Savin Rock: Now and Then
Through the re-creation idea of James Holt,, in placing these structures of where they once stood long ago in West Haven’s Savin Rock, to now in today’s time; also, credit to Marc Friedland in the sharing of his vast photograph collection and knowledge.
I hope to breathe life in these photographs through story form – of where these structures once were at Savin Rock, sometimes known as “Connecticut’s Coney Island.” Savin Rock is a place I heard stories of when I first came to West Haven… a place my husband was able to somewhat enjoy throughout his boyhood, but not in all its glory of what it once had been.
Savin Rock is a place that holds dear memories to many… of times once enjoyed and not forgotten!
Death Valley Funny House
It was in 1937 when the Death Valley Fun House first appeared on Beach Street in the upper part of the Grove, at Savin Rock, in West Haven, CT. The dastardly Skull and Crossbones loomed high above, but that only lasted about a year before being removed, due to many thinking it was too sinister looking for a fun house. In 1938 the facade was redone and Harold Hartman, the “chief of maintenance” at Savin Rock, was sent to Messmore Theatrical Products, a theater prop company in New York City, to pick up the new attraction…. Laughing Sal.
The Death Valley Fun House was actually built by Savin Rock carpenters from blueprints bought from the Philadelphia Toboggan Company. The PTC company is still in business today and have been selling amusement rides since 1904, although mostly only wooden coasters sold today. If you’ve ridden the Boulder Dash Coaster at Lake Compounce, you’ve ridden a PTC ride.
Today in 2017, this is the site where you would find The Death Valley Funny House… with kids still playing there! Photo Credit: James Holt
While I found no actual money figure listed for the purchase of Savin Rock’s Sal, I did find that in 1940 another laughing Sal was bought for $360 dollars… so give or take a few dollars, that would be the about going price of when she was purchased. In regards to what a Sal would go for today, in good working condition… one was sold in 2004 for $50,000! Quite a profit, but that reflects as to how many who didn’t survive from 1938?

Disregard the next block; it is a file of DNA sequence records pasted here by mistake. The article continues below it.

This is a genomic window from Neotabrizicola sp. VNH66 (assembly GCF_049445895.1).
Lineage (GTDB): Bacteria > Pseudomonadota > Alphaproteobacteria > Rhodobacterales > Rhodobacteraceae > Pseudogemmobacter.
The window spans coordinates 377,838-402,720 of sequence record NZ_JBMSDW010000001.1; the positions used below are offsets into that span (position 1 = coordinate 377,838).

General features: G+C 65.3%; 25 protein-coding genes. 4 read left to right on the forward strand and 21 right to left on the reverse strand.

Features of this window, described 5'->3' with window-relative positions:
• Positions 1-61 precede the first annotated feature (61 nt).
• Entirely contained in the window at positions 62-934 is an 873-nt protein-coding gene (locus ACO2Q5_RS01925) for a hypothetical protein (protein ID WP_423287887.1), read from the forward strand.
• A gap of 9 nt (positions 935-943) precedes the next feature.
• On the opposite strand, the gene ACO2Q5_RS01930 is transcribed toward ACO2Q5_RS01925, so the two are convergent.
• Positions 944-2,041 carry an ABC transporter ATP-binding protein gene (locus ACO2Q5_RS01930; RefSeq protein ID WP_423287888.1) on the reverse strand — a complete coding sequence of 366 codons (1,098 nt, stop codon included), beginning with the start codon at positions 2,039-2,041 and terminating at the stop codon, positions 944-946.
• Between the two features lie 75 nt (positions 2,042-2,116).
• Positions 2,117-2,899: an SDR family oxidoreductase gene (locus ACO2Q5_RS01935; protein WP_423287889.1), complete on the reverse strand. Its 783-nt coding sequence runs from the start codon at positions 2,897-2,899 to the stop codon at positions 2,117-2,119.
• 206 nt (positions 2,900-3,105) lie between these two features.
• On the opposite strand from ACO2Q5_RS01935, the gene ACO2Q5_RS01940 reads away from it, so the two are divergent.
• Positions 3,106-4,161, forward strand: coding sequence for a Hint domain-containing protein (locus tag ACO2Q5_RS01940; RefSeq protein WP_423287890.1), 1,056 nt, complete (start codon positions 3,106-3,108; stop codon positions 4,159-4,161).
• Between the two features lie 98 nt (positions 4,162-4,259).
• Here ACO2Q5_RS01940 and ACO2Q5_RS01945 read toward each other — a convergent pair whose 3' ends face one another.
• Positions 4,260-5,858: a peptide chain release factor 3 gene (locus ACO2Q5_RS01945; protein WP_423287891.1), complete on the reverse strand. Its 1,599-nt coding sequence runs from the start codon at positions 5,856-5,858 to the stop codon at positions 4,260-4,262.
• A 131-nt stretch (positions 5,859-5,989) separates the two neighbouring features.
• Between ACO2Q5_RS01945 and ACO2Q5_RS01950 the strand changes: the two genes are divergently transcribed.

When I came to Connecticut in 1971, after marrying a Westie, I was intrigued with all the stories I heard about Savin Rock. My husband’s mother and siblings told me many story after story, and Steve’s uncle, Johnny Cambino…. more well-known as King Cambo… even raced at West Haven Speedway. I’ve heard so many stories through my forty-six years of marriage, that at times, I often feel like I was there!
One of the first attractions, that peaked my interest, was the many stories of the “famous” Laughing Lady. Anytime she was mentioned at Grandma Minnie’s kitchen table, you’d hear her famous “ohhh”, and she’d tell you how she loved listening to her laugh. Grandma Minnie’s daughter, Catherine, often told me how her father would pile all the kids in the car on Sunday afternoons and go to Savin Rock for ice cream… and park near the laughing lady just so “mama” could listen. From all the stories I’ve heard, it seems Grandma Minnie was one of the only ones, who loved to listen to that voice!
The famous Laughing Lady!
Many cousins have said how they didn’t even like riding past the park, as her voice echoed out as they drove by; it was that cackling voice that you heard over everything else… often scaring the young as well as the old. While I never was able to hear the original “laughing lady“… I was treated to seeing and hearing her several years ago when a rented “Sal” was brought to the Grove for a Savin Rock Festival; and yes, I could hear her pretty much all over the park! It was told that she was guarded 24 hours a day by the local WHPD to ensure her safety and locked up in a cell at night for safe keeping!
The skull and crossbones were removed a year later and the glass case with The Laughing Lady replaced it